In 2013, Dr. Martine Barkats and her team at the Institut de Myologie in Paris discovered that a gene transfer vehicle derived from a nonpathogenic virus called AAV9 (adeno-associated virus) was able to transfer genes into the cerebrospinal fluid. Based on these findings, the researchers were able to show that using this method to transfer the SMN1 gene into the cerebrospinal fluid dramatically increased the life span of symptomatic SMA mice.
How SMN gene therapy works
The effectiveness of gene therapy based on the administration of an AAV vector carrying the human SMN1 sequence was demonstrated by Barkats and her team using symptomatic SMA type 1 mice.
SMN gene therapy research
In 2015, Barkats and her team were granted €124,000 to study the role of SMN in muscle resident progenitors, to potentially identify new therapeutic targets for SMA. The muscle defects in SMA are partly due to denervation and that loss of the motor neurons that allow them to contract and relax. Motor neurons are known to die because of insufficient SMN, and muscles are known to react to low levels of SMN.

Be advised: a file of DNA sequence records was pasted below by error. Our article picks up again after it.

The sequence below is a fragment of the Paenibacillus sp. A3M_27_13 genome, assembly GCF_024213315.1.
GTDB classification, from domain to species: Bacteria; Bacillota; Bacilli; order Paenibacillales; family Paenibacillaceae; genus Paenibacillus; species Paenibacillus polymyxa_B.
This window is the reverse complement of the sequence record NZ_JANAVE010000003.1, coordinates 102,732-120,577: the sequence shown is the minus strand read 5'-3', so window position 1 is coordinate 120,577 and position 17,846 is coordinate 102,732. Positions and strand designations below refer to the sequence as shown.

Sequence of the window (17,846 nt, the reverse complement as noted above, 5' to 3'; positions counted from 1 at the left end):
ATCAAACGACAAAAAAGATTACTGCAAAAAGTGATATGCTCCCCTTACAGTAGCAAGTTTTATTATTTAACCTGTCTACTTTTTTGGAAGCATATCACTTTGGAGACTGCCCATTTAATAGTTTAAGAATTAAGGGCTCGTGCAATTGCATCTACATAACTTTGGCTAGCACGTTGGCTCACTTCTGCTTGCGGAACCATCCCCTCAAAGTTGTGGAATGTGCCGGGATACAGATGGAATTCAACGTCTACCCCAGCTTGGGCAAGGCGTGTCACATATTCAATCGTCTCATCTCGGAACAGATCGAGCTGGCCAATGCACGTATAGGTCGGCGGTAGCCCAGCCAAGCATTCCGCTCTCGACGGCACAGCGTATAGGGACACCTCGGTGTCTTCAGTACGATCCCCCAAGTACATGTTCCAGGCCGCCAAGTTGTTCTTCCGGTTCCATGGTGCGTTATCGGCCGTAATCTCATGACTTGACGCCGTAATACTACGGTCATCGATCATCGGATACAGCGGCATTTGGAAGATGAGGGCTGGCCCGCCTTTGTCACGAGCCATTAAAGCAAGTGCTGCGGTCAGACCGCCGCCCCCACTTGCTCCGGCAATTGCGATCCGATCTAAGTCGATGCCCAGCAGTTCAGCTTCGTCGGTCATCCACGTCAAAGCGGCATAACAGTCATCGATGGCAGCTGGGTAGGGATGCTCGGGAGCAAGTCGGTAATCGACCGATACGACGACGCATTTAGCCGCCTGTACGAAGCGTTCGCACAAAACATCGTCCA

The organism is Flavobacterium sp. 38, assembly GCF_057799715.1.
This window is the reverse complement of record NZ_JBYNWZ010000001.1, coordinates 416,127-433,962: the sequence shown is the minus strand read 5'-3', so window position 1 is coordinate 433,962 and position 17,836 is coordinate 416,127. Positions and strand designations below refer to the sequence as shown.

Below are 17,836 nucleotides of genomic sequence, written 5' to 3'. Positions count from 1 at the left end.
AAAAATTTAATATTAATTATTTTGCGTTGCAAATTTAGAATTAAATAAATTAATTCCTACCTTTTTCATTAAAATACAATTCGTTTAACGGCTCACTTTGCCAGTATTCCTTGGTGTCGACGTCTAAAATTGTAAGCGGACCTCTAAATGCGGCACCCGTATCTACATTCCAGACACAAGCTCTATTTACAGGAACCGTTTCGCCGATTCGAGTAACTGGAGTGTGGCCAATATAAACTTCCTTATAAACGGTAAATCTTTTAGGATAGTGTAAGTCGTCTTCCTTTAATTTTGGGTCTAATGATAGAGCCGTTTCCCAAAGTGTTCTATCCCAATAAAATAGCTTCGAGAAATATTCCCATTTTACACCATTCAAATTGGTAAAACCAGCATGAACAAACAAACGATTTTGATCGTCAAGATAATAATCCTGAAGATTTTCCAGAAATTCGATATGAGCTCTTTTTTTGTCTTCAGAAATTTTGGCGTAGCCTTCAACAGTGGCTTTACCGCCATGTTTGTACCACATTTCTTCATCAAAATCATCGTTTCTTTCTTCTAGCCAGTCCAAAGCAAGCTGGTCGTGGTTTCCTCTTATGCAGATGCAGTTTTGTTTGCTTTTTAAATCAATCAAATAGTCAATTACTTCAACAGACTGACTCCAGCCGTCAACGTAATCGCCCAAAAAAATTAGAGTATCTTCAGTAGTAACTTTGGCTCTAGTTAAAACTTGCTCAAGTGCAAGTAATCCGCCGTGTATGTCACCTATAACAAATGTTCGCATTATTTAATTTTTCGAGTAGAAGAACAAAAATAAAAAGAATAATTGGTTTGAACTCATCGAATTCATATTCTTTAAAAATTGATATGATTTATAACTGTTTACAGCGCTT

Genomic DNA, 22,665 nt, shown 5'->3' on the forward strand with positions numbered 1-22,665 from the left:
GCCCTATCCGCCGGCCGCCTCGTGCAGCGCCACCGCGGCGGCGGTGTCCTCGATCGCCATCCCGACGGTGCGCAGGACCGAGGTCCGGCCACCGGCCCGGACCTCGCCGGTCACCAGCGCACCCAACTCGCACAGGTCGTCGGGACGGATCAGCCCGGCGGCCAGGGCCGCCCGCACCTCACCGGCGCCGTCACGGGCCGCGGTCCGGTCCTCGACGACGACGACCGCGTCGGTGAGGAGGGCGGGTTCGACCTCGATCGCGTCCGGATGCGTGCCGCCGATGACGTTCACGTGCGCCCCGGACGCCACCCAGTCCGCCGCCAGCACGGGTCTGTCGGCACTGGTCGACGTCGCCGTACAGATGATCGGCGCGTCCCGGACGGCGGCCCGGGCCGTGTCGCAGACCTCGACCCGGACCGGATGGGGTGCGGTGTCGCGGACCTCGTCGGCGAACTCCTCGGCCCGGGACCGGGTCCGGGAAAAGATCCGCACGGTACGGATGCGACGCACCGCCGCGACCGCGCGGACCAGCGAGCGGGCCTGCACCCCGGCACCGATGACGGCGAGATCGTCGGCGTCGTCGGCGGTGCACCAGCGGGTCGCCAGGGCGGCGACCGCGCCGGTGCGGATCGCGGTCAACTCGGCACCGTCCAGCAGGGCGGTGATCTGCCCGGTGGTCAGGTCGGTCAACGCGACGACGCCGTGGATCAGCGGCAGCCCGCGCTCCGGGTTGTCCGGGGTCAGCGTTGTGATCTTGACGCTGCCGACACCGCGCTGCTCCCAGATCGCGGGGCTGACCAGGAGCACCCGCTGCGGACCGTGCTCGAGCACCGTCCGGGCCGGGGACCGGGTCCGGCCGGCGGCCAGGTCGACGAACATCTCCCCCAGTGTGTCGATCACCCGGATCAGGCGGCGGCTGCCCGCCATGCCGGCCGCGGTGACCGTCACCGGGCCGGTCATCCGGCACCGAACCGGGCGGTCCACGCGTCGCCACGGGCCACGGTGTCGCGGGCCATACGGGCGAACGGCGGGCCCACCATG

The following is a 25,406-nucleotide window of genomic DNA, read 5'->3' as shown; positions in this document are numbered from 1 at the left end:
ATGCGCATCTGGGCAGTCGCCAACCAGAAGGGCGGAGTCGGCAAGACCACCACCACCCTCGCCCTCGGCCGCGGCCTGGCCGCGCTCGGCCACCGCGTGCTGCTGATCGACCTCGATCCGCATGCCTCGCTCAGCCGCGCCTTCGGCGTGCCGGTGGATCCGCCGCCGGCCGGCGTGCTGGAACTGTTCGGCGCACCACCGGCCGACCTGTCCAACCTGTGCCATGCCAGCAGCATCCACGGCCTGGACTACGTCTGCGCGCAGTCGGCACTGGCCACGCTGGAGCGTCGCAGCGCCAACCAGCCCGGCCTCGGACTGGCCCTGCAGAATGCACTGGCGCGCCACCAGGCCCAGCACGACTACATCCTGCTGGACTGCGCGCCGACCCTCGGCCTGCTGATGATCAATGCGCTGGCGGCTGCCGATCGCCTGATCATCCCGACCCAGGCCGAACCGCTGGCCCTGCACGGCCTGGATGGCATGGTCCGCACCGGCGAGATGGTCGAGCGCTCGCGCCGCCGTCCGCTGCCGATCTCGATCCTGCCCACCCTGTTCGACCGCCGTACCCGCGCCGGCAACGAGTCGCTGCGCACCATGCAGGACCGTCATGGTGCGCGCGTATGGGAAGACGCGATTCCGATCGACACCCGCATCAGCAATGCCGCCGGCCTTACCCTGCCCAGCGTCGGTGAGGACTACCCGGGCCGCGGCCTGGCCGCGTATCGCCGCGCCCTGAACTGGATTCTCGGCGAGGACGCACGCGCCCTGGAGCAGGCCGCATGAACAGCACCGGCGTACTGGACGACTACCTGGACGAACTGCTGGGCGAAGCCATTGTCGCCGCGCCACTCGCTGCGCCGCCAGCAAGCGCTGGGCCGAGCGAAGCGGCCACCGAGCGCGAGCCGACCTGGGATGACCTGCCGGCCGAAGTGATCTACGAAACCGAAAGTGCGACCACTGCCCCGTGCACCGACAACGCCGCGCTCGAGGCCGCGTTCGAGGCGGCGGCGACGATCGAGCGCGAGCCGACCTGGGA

This study aims to discover whether muscles contribute directly to their own problems, independent of the motor neurons, by identifying the role of SMN in a muscle’s satellite cells, which are stem cells that are triggered into action to repair damage done to the muscle. In cases where SMN is absent, the objective is to identify new targets specifically affected in these satellite cells and find out if gene therapy targeted at these cells would benefit muscle damage seen in SMA.
Next steps for SMN gene therapy
Barkats and her team’s main objectives for the near future are to determine the therapeutic window of AAV9-SMN gene therapy in symptomatic SMA mice, explore additional strategies independent of SMN to try to improve the effectiveness of AAV9-SMN gene therapy, and improve the knowledge of the pathophysiological mechanism of SMN, including consideration of the role of SMN in non-nervous tissues or cells.
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